Tonight marks the end of an era - the Jay Leno era for The Tonight Show.
Leno will host his final episode at 10:35 p.m. today on NBC. He’s had a good run.
In fact, he’s had a couple of good runs. Leno replaced Johnny Carson (who was host for 30 years beginning in 1962) in May 1992 and served until 2009 when he left the show for a prime-time talk show that failed miserably.
It was all precipitated by a convoluted and ill-advised NBC contract deal with Conan O’Brien that promised him The Tonight Show in 2009.
It was a debacle.
Leno’s and O’Brien’s separate ratings were disappointing. After only six months, a desperate NBC was playing musical chairs with their time slots. It got messy.
Bottom line: Leno got The Tonight Show back and O’Brien got $33 million to go away.
Flash forward three years.
In April, NBC announced that Leno, 63, would retire from The Tonight Show in 2014 when his contract was up, and Jimmy Fallon, 39, would be his successor. Having had 10 months to say goodbye, Leno seems to be easing out gracefully. He’s nothing if not a pro.
Last month in a 60 Minutes interview, Leno said, “It’s not my decision. And I think I probably would have stayed if we didn’t have an extremely qualified, young guy ready to jump in. This makes perfect sense to me. I understand this.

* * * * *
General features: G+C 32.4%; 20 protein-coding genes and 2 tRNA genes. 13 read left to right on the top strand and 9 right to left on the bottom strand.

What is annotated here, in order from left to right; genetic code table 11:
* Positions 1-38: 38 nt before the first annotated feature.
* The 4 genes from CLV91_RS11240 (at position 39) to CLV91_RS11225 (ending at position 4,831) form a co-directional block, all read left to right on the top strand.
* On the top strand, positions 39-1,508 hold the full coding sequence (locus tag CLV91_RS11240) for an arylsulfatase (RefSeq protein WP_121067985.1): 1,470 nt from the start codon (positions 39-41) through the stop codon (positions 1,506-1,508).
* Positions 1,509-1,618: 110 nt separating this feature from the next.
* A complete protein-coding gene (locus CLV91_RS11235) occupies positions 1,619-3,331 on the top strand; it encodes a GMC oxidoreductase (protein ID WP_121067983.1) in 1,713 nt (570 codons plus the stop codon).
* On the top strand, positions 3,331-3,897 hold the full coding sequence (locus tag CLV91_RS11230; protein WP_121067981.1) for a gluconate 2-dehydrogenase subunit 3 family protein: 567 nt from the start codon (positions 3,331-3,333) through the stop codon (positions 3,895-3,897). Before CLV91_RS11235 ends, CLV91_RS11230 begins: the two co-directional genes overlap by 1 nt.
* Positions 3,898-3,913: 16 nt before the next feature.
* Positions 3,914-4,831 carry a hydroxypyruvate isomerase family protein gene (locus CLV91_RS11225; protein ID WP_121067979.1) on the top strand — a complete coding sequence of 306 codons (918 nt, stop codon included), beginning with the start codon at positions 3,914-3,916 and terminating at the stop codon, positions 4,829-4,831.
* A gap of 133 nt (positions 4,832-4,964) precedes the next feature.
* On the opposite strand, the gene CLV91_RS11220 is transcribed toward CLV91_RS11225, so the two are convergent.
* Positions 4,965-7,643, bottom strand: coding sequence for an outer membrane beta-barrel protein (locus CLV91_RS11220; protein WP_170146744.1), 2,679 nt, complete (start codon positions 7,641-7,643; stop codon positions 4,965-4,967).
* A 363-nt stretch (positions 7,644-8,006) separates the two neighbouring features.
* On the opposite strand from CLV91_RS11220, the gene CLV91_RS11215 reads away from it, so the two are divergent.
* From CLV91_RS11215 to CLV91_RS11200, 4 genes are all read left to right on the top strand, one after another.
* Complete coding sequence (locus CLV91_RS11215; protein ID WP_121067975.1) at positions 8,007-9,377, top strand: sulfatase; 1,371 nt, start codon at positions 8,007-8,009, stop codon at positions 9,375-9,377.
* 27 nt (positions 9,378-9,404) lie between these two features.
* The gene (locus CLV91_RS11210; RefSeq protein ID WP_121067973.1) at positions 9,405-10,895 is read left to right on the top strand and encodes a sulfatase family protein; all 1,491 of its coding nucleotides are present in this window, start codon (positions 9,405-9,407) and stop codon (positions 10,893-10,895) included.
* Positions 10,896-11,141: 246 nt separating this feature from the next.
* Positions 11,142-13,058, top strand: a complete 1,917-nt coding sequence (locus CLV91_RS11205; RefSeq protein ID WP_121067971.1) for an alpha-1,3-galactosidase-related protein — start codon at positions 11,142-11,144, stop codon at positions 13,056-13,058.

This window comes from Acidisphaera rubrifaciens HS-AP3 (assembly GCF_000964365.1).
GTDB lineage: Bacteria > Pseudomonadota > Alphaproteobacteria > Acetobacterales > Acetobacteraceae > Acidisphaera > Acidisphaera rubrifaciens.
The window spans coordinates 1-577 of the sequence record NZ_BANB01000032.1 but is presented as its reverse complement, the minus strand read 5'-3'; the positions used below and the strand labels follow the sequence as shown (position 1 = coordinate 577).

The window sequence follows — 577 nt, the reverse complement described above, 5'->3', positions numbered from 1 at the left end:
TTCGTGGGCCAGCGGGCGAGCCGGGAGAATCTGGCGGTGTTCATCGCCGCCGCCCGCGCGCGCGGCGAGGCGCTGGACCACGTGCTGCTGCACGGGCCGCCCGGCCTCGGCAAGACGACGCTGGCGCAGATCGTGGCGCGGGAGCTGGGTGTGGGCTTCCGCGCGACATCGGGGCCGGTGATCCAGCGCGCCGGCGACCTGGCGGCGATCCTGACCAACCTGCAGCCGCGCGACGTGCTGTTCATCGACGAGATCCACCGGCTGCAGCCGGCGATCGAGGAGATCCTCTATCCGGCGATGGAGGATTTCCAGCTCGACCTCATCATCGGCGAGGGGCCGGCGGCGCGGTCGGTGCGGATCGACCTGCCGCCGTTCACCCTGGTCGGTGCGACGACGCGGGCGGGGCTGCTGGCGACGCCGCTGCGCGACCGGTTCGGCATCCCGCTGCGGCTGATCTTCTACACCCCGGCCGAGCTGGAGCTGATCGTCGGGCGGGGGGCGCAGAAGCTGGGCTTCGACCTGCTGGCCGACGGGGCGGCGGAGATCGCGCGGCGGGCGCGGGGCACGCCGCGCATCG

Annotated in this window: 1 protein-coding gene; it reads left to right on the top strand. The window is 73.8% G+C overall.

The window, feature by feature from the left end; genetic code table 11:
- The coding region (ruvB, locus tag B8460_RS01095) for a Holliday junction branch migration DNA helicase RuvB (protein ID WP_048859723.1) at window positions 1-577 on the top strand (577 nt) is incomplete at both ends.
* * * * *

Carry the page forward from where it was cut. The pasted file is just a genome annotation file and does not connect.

“It’s always nice to keep working. Sure it is. But am I extremely grateful? Yeah. Do I understand the circumstance? Yes, of course.”
Fallon, host of NBC’s Late Night With Jimmy Fallon since 2009, will take over Leno’s spot on Feb. 17 after that Monday’s Olympics coverage in order to tap into the publicity during the games.
On Feb. 24, the show will revert to its regular 10:35 p.m. slot.
NBC’s logic: Fallon will draw a younger audience. He has a quicker wit, more energy, is spontaneous and a versatile sketch comedian and musician. Late night is highly competitive and Fallon is the future.
He will also be moving Tonight back to New York after 42 years in “beautiful downtown Burbank.” The show’s new name: The Tonight Show Starring Jimmy Fallon.
Fallon’s first guest will be Will Smith, with U2 as musical guests.
Meanwhile, Leno will go out on a note of nostalgia tonight. Featured guest will be Billy Crystal, who was Leno’s first guest 22 years ago. Country star Garth Brooks will also appear.
About Leno’s future, NBC Entertainment president Robert Greenblatt told a recent gathering of TV writers, “I would love him to do specials with us, and we’ve got ideas about other sorts of shows he can host.”
Crunching numbers. I have several readers who enjoy tracking Nielsen trends.
Everyone needs a hobby. Here are the numbers they requested.
The Grammys on Jan. 26 drew its second-biggest audience in 21 years. An average of 28.5 million tuned in, according to Nielsen. That’s up just a notch, but nowhere near the record 40 million who watched in 2012 after Whitney Houston’s death.
Meanwhile, 33.3 million tuned in for President Barack Obama’s fifth State of the Union address on Jan. 28. It was his least-watched yet. (His first drew 52 million.)
Ax falls. NBC has shelved the struggling freshman sitcom Sean Saves the World. As is the network’s habit, it’s not officially canceled yet because networks try to keep the pink slips quiet.
The TV Column appears Sunday, Tuesday and Thursday. Email: firstname.lastname@example.org
Weekend, Pages 32 on 02/06/2014
Print Headline: Jay Leno says goodbye as Tonight Show host